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The development of hyperpigmented spots or patches on the skin is known as melasma. It occurs as a result of increased melanin production in some areas of the skin, giving those areas a darker appearance.
Several factors contribute to the overproduction of melanin, making melasma a common skin problem, affecting around 5 million people in the United States. (1)
Fortunately, multiple treatments are available for fading melasma spots, giving the skin an even tone.
Causes of Melasma
The exact cause of melasma development is not known, but the following factors are seen to affect the rate of melanin production by the melanocytes, thus leading to the formation of melasma spots: (2)
1. Excessive sun exposure
The harmful UV rays in sunlight can increase oxidative stress and can damage the DNA. This causes photoaging and the development of melasma spots. Thus, it is vital to apply sunscreens.
2. Exposure to harmful light
Besides the UV rays from the sun, the light from radiation lamps and tanning beds can also contribute to melasma formation. Moreover, the blue light emitted by electronic devices can exacerbate the condition.
3. Hormonal changes
The hormonal fluctuation of estrogen and progesterone can trigger melasma development. This condition is highly common among pregnant women in their second and third trimesters and is known as chloasma or the “mask of pregnancy.”
Those undergoing hormone replacement therapy or using intrauterine devices, implants, or birth control pills may also develop melasma.
Psychological stress can result in the onset or worsening of melasma. (3)
5. Thyroid problems
People with thyroid disorders are highly prone to the development of melasma.
Medications such as antiseizure drugs and tetracycline (4) can also contribute to melasma.
Signs and Symptoms of Melasma
Melasma presents as grayish-brown patches, generally distributed symmetrically on the face.
Melasma can be categorized into dermal, epidermal, and mixed types, according to the melanin levels.
Melasma patches generally appear on the:
- Bridge of the nose
- Above the upper lip
Medical Treatment for Melasma
Melasma patches are highly asymptomatic and generally do not require treatment.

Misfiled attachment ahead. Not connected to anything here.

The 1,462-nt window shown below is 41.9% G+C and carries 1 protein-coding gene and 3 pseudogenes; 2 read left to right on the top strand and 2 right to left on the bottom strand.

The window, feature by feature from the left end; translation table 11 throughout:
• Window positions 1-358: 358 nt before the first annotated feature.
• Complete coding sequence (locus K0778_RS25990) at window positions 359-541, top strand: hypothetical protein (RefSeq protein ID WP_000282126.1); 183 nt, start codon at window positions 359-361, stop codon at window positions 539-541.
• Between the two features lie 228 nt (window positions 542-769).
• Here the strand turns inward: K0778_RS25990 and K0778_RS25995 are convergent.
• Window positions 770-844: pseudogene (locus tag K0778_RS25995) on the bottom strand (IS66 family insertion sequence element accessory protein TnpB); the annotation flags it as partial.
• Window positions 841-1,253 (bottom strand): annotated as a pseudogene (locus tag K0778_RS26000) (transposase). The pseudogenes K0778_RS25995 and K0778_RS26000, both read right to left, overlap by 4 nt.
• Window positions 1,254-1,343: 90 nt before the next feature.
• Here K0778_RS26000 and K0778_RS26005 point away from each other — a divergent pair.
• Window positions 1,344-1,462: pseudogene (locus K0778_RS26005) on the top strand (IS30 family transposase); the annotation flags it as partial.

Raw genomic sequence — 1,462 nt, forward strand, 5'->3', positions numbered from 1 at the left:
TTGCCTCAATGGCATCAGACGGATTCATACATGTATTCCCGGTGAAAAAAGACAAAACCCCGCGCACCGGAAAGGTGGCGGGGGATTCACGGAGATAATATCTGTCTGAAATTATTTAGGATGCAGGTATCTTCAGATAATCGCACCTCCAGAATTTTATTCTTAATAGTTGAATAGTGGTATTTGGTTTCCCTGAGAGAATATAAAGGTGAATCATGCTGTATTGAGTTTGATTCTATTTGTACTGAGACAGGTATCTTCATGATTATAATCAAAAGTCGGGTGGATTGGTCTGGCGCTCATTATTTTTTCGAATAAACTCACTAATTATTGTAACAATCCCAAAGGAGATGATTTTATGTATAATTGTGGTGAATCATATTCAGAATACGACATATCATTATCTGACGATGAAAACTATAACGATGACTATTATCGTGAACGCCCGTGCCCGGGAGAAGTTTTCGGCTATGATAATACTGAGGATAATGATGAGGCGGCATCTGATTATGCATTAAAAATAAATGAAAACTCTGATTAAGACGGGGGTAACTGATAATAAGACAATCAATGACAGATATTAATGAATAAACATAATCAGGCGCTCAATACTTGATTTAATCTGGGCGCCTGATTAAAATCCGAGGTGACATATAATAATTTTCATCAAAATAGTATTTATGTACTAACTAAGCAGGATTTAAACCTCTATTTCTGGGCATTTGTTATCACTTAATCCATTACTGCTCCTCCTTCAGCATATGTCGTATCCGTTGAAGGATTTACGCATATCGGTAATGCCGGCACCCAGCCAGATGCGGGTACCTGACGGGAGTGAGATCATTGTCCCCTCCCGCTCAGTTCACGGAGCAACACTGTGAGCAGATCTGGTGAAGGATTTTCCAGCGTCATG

Chloasma spots gradually fade away after pregnancy. Melasma caused by the use of birth control pills or hormone replacement therapy may fade once you stop taking the medications.
However, you can consult your doctor for the following treatment options if you are bothered by the appearance of your melasma:
- Lightening creams. These may contain tretinoin, hydroquinone, corticosteroids, glycolic acid, or azelaic acid, which helps lighten the spots.
- Tranexamic acid. This is an oral medication that helps inhibit prostaglandin synthesis, thus preventing melasma.
- Medical procedures. Your doctor may suggest different procedures such as chemical peels, dermabrasion, microdermabrasion, intense pulsed light therapy (IPL) and Q-switch laser, or other light-based procedures for fading the spots.
Your doctor may use the Melasma Area and Severity Index (MASI) and serial photography to track the treatment progress.
It is important to note that melasma spots treated with IPL may recur quickly. (5) It can also increase the risk of melasma exacerbation. Therefore, it is best to use topical creams together with other medical procedures rather than light therapy.
Melasma can be quickly diagnosed with a physical examination of the affected areas.
Your doctor may conduct the following tests to confirm the diagnosis and determine the appropriate treatment:
- Wood’s lamp examination
- Skin biopsy
Risk Factors for Melasma
The following factors can increase the risk of developing melasma:
- Female gender (2)
- Brown skin tone or skin that tans easily
- Tropical climate
- Use of scented toiletries, cosmetics, perfumed soaps, and other such products
- Family history of melasma
When to See a Doctor
Melasma is generally harmless and therefore, doesn’t require treatment.
Therefore, you must consult a doctor if you are bothered about your melasma patches.
Melasma refers to the appearance of dark brown patches on the skin, commonly known as hyperpigmentation. It is generally caused by sun exposure and hormonal changes.
Melasma doesn’t pose any threat to your health, but various treatment modalities can help fade the spots. You can consult a doctor if the melasma spots do not fade with time or spread.